“Joe, I might be late for the pastors meeting Wednesday morning,” the e-mail note said. The writer, one of our displaced pastors, explained about his wife’s surgery and the death in his family. His job is in jeopardy and he still doesn’t have direction on what to do with his flooded church, which has been gutted by teams of volunteers and needs to be restored internally, but what’s the point if no one lives in the neighborhood.
Now–not knowing any more about him than this–would you say there’s a brother who needs your prayers?
Last August, one of our pastors evacuated the area ahead of the storm and found shelter in his home state, only to see both his daughters in car accidents and his father come down with a serious disease and die a few weeks later. Internal stresses with his congregation led him to resign and take a temporary position in another church.
One pastor who lost both his home and his church had a stroke and while he was in the hospital recovering, his mother died.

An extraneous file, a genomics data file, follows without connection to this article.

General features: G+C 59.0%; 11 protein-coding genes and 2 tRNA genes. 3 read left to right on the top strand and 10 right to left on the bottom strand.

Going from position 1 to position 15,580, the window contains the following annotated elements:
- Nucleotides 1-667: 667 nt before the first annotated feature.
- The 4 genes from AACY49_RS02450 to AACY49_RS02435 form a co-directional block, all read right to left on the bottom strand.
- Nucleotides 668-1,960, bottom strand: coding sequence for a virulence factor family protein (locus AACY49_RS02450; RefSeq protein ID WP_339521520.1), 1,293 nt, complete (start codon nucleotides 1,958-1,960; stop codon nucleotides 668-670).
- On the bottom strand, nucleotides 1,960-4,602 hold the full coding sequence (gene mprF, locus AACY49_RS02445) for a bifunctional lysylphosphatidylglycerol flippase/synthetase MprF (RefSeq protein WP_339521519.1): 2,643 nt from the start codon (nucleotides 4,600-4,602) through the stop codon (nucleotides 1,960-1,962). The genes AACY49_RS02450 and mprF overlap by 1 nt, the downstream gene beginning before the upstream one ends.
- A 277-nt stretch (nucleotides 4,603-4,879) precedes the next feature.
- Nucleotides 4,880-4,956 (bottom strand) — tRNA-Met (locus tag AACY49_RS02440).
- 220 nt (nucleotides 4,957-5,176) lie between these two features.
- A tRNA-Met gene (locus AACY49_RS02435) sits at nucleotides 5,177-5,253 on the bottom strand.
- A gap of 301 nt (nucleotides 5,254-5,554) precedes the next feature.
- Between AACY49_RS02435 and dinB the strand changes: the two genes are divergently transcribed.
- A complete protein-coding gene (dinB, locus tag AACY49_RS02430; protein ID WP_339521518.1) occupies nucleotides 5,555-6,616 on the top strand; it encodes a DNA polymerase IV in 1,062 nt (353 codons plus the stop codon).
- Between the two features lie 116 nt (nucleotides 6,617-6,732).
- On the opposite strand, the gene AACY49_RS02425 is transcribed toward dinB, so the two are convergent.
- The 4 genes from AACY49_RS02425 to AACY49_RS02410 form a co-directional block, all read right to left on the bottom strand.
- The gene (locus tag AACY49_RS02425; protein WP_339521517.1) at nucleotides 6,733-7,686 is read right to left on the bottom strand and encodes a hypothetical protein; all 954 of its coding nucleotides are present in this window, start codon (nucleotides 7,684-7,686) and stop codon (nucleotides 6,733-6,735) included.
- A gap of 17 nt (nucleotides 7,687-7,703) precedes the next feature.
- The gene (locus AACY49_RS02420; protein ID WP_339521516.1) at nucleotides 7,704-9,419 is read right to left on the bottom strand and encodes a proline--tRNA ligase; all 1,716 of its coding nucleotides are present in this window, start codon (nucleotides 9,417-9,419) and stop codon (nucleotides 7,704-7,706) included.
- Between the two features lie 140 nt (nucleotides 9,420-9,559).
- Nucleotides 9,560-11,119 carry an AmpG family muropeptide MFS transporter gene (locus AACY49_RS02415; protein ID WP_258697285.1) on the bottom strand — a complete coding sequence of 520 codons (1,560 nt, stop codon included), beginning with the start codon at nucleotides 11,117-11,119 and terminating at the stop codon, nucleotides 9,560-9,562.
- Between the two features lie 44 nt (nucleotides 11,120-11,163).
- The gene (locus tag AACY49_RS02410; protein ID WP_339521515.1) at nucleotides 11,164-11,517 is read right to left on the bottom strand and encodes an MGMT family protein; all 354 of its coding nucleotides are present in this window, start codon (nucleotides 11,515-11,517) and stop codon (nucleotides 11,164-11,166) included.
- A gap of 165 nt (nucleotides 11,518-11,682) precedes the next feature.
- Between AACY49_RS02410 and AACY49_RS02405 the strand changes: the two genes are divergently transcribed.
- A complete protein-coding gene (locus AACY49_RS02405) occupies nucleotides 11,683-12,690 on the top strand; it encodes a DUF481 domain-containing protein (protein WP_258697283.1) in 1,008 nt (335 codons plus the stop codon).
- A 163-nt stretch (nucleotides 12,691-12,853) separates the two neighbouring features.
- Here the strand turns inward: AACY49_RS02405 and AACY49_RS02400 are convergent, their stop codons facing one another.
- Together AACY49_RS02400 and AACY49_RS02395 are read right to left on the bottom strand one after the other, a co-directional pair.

Want me to go on? I could. I can tell you of another dozen New Orleans ministers who have come through the storm and its devastation only to turn around and find more trials coming, one after another, each one worst than the one before.
We keep asking for prayer for our ministers down here. Only the Lord knows what pressures each one is enduring and only He has the resources and strength to get us through this.
I’ve been camping out in Psalm 84 lately. I was first attracted to that short passage several years ago when a college-ministry committee I was chairing met in a classroom at the old First Baptist Church of New Orleans on St. Charles Avenue. Someone had gone to the trouble of cutting out large letters and stringing on the walls around the room verse 11 of that psalm: “The Lord God is a Sun and a Shield. The Lord gives grace and glory. No good thing does He withhold from those who walk uprightly.” I sat there transfixed, drinking that in, thinking, “What a great verse. What a wonderful praise, what an incredible promise.”